EncFS is the simplest way to manage an encrypted group of files and folders. It provides an encrypted filesystem in user-space using the FUSE library so it doesn't need root access to work. This means that all users can manage their encrypted partitions independently.
The idea behind EncFS is to create a directory where the encrypted information is saved. This directory is then mounted (using FUSE) in a user-defined mountpoint, where the contents of the encrypted directory are accessible as decrypted data. The translation between these two parts is the work of EncFS.
This is designed to protect against off-line attacks, that is, the contents of the encrypted folder are safe(er) while the directory is unmounted. While it is mounted, anyone with enough permissions over the mountpoint can still access the information of the files. Furthermore, since the encryption works on a file-by-file basis, some metadata will remain visible even while unmounted. Things like the number of files, their permissions, sizes and approximate filename size will be accessible to anyone with appropriate permissions over the encrypted folder.
Read the Tips and Tricks section for a few of suggestions on how to ameliorate some of these problems.
The set up of the encrypted folder is very easy. First of all you need to run
$ man encfs
and read ahead. After that, we need to create both, the encrypted folder and the mount point. We call ~/.crypt the encrypted folder (so it is hidden) and ~/crypt the mountpoint.
$ mkdir ~/.crypt ~/crypt
Now we just need to run
$ encfs ~/.crypt ~/crypt
which mounts ~/.crypt on ~/crypt. Anything we write to ~/crypt/ will be encrypted and saved into ~/.crypt/. When we unmount the filesystem, the ~/crypt folder is left empty and everything is only saved encrypted in ~/.crypt. When we need to re-gain access to our files, we can run the last command line to remount the encrypted directory, showing its decoded contents at the mount point.
The first time we run this command we will be asked for some configuration details for the ~/.crypt directory. The dialog looks like this:
$ encfs ~/.crypt ~/crypt Creating new encrypted volume. Please choose from one of the following options: enter "x" for expert configuration mode, enter "p" for pre-configured paranoia mode, anything else, or an empty line will select standard mode. ?>
Choosing the standard mode should be good enough for most cases but if you would like extra security, choose p for the paranoia mode (be aware that paranoia mode can make more difficult to make backups of the data. See Section Tips and Tricks for further details). After this, we will be prompted to enter a password twice, to confirm it and reduce the chances of a typo.
EncFS allows us to automatically unmount the filesystem if it is idle for a certain period of time by giving the command line option –idle=X where X is the number of minutes before unmounting.
To check that everything is working fine, we can run the mount command, which output should look like this:
$ mount ... ... encfs on /path/to/crypt type fuse.encfs (rw,nosuid,nodev,default_permissions,user=your_username) $
To unmount the filesystem leaving only the encrypted contents, we just need to do
$ fusermount -u ~/crypt
Make sure to do this before logging out, otherwise the information could be left unprotected.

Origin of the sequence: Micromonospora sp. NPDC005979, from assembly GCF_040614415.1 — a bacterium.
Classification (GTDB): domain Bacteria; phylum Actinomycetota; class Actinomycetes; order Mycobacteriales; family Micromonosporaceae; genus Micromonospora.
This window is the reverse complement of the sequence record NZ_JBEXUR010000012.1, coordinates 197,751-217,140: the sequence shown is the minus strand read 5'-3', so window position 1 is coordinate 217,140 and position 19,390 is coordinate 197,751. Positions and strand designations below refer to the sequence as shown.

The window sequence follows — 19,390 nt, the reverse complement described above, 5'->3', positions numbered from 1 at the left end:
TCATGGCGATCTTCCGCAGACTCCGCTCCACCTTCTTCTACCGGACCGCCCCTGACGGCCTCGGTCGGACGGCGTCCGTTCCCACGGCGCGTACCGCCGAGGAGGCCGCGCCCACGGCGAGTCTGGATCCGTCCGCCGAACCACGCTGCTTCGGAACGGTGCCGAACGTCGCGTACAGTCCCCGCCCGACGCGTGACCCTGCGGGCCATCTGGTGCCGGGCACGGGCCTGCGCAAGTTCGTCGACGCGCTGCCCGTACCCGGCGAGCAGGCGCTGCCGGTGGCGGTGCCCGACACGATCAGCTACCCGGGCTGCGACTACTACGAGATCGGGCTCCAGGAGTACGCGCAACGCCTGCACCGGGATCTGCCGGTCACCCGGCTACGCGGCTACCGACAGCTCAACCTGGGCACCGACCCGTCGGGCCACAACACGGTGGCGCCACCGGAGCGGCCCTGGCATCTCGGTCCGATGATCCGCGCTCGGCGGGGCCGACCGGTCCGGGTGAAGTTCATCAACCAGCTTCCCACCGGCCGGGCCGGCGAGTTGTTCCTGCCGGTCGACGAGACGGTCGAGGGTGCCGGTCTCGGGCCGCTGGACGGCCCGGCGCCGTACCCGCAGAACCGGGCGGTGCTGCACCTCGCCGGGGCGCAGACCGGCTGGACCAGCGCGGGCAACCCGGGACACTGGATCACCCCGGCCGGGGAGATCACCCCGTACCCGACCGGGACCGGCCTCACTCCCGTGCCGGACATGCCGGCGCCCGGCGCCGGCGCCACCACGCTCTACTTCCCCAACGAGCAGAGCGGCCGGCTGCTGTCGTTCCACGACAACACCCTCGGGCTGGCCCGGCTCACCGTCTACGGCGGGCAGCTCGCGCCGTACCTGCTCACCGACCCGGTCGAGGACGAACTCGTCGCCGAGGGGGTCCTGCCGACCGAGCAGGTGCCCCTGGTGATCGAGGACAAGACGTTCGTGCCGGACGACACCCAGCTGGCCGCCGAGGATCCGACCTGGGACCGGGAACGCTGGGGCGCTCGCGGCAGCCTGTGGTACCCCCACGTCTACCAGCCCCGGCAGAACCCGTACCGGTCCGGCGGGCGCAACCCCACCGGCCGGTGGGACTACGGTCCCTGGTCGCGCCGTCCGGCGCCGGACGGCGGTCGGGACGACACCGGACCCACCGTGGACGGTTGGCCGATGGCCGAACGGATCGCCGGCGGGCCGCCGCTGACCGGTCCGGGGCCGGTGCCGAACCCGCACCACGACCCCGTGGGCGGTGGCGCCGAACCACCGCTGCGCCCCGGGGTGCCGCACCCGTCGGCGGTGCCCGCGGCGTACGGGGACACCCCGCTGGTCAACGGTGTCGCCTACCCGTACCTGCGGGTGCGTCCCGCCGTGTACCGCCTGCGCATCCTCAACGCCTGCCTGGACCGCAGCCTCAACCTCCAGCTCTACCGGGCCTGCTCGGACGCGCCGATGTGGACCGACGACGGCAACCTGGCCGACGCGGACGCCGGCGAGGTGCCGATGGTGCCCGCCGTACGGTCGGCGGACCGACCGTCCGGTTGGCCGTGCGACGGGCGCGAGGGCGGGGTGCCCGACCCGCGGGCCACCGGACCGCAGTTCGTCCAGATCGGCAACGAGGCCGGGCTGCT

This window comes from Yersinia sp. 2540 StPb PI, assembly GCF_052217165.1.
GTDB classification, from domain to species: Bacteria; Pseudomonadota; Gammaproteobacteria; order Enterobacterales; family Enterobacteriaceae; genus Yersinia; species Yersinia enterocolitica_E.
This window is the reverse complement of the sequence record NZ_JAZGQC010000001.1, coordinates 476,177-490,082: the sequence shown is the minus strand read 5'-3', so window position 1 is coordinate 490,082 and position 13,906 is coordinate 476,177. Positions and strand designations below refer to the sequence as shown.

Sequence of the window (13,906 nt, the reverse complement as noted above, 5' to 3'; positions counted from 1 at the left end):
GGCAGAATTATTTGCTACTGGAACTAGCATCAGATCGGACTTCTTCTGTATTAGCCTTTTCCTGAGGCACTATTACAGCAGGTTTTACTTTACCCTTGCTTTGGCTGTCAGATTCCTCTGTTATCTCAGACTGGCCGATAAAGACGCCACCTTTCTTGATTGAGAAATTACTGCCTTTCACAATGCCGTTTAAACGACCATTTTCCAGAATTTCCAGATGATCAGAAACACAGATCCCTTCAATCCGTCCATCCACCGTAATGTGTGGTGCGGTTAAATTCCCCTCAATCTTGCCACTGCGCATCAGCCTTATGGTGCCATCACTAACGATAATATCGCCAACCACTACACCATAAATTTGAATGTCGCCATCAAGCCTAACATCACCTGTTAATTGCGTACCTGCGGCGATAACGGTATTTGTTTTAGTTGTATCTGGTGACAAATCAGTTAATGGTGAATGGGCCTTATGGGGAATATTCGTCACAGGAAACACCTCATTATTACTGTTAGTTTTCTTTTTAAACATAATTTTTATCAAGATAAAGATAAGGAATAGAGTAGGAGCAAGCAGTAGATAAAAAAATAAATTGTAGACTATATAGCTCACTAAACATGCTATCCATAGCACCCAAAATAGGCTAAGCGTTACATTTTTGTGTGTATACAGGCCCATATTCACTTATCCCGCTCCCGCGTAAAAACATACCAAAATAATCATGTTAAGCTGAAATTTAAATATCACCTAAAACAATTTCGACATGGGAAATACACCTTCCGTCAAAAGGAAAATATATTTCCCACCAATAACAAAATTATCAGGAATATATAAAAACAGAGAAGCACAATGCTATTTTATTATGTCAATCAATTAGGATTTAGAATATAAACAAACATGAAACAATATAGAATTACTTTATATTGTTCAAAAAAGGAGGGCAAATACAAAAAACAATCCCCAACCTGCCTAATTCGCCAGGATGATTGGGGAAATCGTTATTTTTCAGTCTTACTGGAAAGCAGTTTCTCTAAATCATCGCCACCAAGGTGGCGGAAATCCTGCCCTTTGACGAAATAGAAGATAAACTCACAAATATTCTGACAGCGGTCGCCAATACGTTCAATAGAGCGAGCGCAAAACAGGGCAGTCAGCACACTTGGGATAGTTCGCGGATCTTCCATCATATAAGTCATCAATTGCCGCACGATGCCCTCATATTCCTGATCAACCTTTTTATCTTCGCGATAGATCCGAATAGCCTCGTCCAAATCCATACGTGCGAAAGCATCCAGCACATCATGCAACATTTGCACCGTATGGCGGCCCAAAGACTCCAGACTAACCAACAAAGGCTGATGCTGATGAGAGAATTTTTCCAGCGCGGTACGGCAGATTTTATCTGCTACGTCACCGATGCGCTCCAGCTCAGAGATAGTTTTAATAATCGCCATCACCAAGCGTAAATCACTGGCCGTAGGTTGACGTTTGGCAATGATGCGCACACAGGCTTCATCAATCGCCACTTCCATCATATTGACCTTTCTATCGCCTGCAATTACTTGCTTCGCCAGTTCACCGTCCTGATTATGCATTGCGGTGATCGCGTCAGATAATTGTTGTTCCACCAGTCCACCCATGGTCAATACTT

As mentioned before, this method is intended for protection against off-line attacks. If you would like to avoid ever having the information on the clear on the remote server, and if you have access to EncFS at your local machine, you have at least two possibilities; one is to keep a local encrypted folder and make backups of that encrypted data to your sdf account, or you can use sshFS in conjunction with EncFS to write your encrypted data directly.
Since the encryption is done file-by-file, we can easily make backups of the encrypted data without the need to mount the filesystem, so for instance, we can leave the backup to a cron job without compromising the safety of the files. Make sure to include the file ~/.crypt/.encfs6.xml in the backup. This file saves the encryption configuration, and you will need it to decode the information later on. See the tutorial on rsync for more information on how to make a backup.
The paranoia mode has a feature named “External IV Chaining”, which ties the filename (possibly including the absolute path) with the data for its encryption, so a file that has been moved or renamed will fail to decode properly. Make sure that, if you are doing backups of encrypted files, you will either have this option disabled or have a way to restore the whole path and filenames of the encrypted data.
Using this method will allow you to write to a local ~/crypt directory which automatically, locally encrypts and securely transfers the information to a remote folder ~/.crypt-remote, so the un-encrypted files are never accessible at the remote location and there is no need to make explicit backups.
We achieve this by doing the following:
local.machine:~$ ssh firstname.lastname@example.org mkdir .crypt-remote
local.machine:~$ sshfs -o idmap=user email@example.com:./.crypt-remote ~/.crypt
local.machine:~$ encfs ~/.crypt ~/crypt
local.machine:~$ fusermount -u ~/crypt local.machine:~$ fusermount -u ~/.crypt
Beware that this can yield to irrecoverable data loss! If there are connectivity problems, the partially transmitted files will not contain usable information, so you shouldn't use this method with files for which you do not have an extra copy. You will need to gauge carefully which solution offers the best relation between confidentiality and data integrity, and which works better for your particular needs.